In addition to this story section, the site has sections containing the pertinent safe driving information that the Queensland government wants to share, as well as social networking functionality. By combining all of these elements, the site becomes a very successful example of how Gov 2.0 can engage the general public in a very important issue without simply making information available online.
Accessing this important site has been made easier by building it as a separate entity to the Queensland government website. This means that the design and branding could take a fresh approach, with the resulting site more closely reflecting the message than the pre-ordained government style-guide may have allowed for. By moving the digital asset away from the government website allows for a simpler URL, thus allowing for easier access than the somewhat convoluted standard government URL would do. By establishing it as a site in its own right also adds weight to the stories being shared, as for users the stories are less of a government communication tool and more of a touching personal insight.
User Experience and Gov 2.0
Rightly or wrongly, government and good user experience have not always been linked in the minds of the general public. Perhaps it is the administrative nature of some of the tasks that need to be performed via government agencies that breeds this ambivalence in citizens, but it is the responsibility of Gov 2.0 practitioners to design exceptional user experiences across all possible platforms if they are to be successful.
Example: Davis Wiki
The town of Davis sits close to Sacramento, California and the local council was looking for a way to not only communicate with residents, but for residents to communicate with each other.
The simple, elegant solution to their Gov 2.0 initiative is Davis Wiki. Best known through Wikipedia, the wiki platform is ideal for dynamic, detailed and ever-changing content to be uploaded by anyone in a community. Davis Wiki covers everything from the history of the town to an event calendar and guide, to the town’s businesses and municipal services. It has become an important source of information serving the needs of the residents, as well as a place to share fun and interesting information about the town.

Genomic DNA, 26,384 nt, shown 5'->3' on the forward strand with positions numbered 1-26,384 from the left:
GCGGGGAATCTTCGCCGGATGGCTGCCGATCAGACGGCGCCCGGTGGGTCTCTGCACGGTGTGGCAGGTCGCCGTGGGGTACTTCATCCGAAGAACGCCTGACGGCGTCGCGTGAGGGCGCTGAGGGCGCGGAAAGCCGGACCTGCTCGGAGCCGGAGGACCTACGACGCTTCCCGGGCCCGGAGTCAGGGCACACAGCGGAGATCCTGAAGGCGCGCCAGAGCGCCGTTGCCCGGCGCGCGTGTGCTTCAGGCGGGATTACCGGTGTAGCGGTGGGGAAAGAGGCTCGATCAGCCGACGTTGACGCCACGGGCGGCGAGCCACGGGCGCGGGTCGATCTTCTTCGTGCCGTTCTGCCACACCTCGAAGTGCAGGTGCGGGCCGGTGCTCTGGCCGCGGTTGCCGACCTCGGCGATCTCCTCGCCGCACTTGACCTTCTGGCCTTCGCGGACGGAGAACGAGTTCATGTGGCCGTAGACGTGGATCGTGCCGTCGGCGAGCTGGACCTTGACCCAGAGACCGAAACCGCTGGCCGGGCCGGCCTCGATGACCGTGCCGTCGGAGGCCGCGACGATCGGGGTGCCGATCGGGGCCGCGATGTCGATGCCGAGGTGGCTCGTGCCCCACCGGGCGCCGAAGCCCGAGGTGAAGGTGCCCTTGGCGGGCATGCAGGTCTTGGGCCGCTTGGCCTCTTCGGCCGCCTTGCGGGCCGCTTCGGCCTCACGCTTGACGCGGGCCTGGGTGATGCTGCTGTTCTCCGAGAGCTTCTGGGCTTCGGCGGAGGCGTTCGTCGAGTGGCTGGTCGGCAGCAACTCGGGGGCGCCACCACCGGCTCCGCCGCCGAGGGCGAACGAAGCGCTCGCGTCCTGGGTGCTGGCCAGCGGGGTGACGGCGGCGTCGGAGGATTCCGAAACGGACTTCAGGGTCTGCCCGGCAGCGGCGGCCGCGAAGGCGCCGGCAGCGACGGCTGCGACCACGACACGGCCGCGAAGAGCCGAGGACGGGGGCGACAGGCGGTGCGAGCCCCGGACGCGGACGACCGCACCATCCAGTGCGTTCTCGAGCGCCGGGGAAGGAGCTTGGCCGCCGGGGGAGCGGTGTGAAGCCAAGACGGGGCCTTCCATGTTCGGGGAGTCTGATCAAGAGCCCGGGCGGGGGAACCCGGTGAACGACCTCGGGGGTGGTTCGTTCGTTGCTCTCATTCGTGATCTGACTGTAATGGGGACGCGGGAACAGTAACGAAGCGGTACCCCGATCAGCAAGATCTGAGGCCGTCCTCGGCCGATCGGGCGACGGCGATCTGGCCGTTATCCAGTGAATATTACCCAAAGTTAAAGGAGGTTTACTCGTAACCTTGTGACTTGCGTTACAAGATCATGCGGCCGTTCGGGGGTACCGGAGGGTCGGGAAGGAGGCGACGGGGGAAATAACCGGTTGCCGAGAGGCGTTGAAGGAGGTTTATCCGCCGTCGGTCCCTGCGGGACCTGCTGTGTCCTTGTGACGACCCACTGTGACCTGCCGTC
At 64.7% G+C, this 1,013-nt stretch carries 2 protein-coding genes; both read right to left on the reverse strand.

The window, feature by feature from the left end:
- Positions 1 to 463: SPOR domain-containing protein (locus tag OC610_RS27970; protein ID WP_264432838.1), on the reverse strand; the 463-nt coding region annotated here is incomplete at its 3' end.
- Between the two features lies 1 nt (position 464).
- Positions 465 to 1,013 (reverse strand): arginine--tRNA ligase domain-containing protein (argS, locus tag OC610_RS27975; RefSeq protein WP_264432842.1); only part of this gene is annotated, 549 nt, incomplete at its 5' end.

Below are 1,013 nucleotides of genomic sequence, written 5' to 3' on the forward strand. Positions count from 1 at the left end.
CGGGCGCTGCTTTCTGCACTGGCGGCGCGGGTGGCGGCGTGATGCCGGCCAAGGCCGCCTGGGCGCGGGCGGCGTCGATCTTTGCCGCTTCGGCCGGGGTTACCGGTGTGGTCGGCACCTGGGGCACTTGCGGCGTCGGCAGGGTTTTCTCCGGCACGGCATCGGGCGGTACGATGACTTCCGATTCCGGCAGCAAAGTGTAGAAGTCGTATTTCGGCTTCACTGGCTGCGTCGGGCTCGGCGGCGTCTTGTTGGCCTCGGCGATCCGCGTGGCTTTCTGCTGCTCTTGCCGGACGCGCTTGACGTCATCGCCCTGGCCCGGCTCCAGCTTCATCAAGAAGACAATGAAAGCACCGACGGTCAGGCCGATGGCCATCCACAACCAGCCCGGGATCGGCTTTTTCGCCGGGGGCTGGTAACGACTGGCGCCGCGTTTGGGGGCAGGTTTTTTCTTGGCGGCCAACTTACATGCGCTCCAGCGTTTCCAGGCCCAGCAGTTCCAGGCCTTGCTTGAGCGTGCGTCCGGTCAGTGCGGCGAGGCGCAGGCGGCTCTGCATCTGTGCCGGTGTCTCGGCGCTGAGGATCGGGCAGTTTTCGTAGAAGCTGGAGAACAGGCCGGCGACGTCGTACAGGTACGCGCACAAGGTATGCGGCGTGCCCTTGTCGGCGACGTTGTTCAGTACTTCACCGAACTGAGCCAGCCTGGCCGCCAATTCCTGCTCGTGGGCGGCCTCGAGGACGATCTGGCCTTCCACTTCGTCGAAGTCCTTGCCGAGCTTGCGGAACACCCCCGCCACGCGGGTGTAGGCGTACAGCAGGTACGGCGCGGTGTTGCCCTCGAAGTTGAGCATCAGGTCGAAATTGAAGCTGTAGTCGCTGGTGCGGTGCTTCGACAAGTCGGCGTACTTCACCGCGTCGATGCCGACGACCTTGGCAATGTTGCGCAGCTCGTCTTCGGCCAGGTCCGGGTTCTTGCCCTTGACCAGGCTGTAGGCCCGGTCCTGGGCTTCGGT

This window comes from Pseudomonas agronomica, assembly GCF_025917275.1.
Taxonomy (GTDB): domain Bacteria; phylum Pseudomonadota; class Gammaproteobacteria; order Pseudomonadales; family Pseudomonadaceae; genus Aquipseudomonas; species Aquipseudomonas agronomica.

Davis Wiki works well because it is the right platform for the function it is intended to perform. The design is also relatively simple, which makes sense given the different demographics that use, and contribute to, the site.
Performing needs analysis during the project definition stage is critically important, as the findings will provide insights into the final deliverables that will drive the project forward. Equally importantly from an internal accountability perspective, a needs analysis gives stakeholders the evidence they need for sign-off and ongoing support.
Gov 2.0 is only just beginning to reach the point where ambition is being met with appropriate resources and planning, and there is certainly a long way to go before the philosophy becomes a cornerstone of government projects. Regardless of a project’s scale, it’s critical that current plans for Gov 2.0 projects are executed successfully so that the current momentum and focus is maintained. With every Victorian Government department committed to developing a Gov 2.0 project by June 11, 2011, now is the time to ensure that the skills required for successful implementation are sourced, briefed and available.
For the first time, the door has been opened to government to lead the conversation around user experience best practice. Taking advantage of the opportunity presented by Gov 2.0 philosophy requires expert input, to ensure the resulting digital assets reflect the very highest standards of accessibility, awareness and user experience.